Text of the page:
5 Reasons Why You May be Experiencing Acne

You have most likely clicked on this blog if you’re struggling with breakouts. Potentially suffering for weeks, months, or even years? Suffering with Acne is exhausting and perhaps the most stressful skin condition – It may feel like you’ve tried absolutely everything and understandably, this can be taking a substantial emotional toll on you. Let’s break down what’s happening within the skin to understand what could contribute to your Acne. We want to empower you to take action; to take that first step in starting your acne-clearing journey.

What is Acne?

Acne is an inflammatory disorder of the skin. Acne occurs when the hair follicle becomes blocked with oil, dead skin and bacteria, leading to congestion, blackheads and pimples.  While Acne doesn’t pose a severe risk to your overall health, it can be painful physically as inflammation can occur in the affected areas. There is also the emotional pain and distress that comes with Acne. Most commonly occurring on visible areas such as the face, back and chest – this can affect self-esteem and self-confidence.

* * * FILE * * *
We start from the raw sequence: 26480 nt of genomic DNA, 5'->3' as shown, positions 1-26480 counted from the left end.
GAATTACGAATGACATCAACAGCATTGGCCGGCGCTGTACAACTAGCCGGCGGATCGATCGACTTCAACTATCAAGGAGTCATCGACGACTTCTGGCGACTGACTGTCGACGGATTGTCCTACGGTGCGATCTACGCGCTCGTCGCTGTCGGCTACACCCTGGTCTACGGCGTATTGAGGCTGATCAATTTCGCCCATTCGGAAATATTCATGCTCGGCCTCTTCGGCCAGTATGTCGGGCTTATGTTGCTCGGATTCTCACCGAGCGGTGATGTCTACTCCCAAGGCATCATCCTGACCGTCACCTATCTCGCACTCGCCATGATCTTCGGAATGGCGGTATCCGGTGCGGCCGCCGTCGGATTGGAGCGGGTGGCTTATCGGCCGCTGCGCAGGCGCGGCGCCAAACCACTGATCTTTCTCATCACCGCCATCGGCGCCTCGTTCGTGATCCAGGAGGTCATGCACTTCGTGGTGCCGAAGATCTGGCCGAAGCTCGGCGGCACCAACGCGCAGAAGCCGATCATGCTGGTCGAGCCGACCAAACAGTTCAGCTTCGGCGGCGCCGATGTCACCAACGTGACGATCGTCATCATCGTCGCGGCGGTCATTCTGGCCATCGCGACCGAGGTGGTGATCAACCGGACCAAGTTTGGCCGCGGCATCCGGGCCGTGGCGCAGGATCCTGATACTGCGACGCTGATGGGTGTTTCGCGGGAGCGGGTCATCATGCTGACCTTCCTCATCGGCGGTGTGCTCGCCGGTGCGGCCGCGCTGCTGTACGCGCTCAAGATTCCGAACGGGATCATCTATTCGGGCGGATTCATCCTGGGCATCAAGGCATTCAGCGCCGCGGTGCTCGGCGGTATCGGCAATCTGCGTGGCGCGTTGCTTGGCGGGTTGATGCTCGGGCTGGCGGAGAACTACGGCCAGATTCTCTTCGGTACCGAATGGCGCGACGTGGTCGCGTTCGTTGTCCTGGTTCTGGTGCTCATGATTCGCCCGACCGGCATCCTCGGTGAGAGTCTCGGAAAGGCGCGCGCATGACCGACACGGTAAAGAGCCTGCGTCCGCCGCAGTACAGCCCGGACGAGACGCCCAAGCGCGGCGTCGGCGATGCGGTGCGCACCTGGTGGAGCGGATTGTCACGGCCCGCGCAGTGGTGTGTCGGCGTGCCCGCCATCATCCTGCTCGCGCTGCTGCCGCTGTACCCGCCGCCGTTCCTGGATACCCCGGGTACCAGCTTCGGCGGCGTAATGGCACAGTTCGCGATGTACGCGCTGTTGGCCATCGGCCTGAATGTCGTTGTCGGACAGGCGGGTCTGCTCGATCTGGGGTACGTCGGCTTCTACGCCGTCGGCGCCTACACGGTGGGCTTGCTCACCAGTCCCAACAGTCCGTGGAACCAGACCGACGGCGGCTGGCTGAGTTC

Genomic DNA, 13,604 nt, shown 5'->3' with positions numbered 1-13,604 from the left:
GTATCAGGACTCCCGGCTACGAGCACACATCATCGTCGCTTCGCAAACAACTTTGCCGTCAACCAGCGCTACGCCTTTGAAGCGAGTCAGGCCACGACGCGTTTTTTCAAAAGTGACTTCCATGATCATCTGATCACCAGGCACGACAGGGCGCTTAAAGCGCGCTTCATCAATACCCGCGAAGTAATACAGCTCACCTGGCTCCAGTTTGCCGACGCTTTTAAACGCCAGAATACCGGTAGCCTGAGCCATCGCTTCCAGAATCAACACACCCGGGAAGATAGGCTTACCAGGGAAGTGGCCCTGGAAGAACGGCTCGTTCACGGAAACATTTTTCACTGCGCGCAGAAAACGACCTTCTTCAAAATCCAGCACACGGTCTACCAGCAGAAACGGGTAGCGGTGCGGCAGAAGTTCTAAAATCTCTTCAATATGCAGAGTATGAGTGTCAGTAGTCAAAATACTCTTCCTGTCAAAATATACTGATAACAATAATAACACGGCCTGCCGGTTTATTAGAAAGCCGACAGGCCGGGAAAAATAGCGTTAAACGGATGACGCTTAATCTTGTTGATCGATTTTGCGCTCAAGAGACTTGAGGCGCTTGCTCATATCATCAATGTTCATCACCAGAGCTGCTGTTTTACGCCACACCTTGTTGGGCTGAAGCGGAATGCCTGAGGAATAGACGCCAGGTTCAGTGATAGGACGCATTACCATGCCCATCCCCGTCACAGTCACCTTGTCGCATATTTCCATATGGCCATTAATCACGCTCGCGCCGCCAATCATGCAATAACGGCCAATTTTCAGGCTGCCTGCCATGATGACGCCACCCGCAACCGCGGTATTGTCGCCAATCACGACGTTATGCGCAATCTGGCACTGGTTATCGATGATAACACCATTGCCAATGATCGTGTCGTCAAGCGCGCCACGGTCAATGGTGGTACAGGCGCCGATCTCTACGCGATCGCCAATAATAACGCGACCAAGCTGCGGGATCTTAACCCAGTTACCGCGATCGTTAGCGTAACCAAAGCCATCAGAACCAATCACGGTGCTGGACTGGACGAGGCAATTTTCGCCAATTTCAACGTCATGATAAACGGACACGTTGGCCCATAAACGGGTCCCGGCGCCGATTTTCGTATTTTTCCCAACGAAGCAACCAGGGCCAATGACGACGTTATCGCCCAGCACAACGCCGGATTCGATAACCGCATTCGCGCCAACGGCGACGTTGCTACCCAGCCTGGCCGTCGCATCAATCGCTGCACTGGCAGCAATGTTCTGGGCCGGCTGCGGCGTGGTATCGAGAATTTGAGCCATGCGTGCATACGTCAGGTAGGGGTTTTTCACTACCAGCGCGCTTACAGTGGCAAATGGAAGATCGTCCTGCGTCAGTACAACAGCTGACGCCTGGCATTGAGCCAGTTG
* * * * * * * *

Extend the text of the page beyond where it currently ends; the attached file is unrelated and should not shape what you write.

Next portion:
90% of the population will be affected by Acne at some point in their lives – but the good news is that it is very treatable!

Why does Acne occur?

The cause of Acne for each individual is different. Research shows that, unlike other skin conditions, Acne has many contributing factors, including hormonal changes (especially for our teens), hormonal imbalances, diet & nutrition, stress, gut health, genetics and lifestyle.

Here are 5 of the most common reasons why you may be breaking out.

1. Hormones

Balancing hormones can be a real juggling act for teenagers and beyond. Hormones control and communicate many systems in our body, including our skin! Surges of hormones in the teenage years prepare our bodies for adulthood. Still, in the interim, the excess estrogen and testosterone can stimulate the sebaceous gland to produce excessive levels of oil, leading to blockages in the skin and ultimately to breakouts. It is common to see breakouts with more oil glands e.g. T-zone, chest and back. After the teenage years, we see hormonal fluctuations in women, particularly with monthly periods, pregnancy, lactation, and menopause (lucky us!) Along with conditions that affect hormones, including PCOS and endometriosis.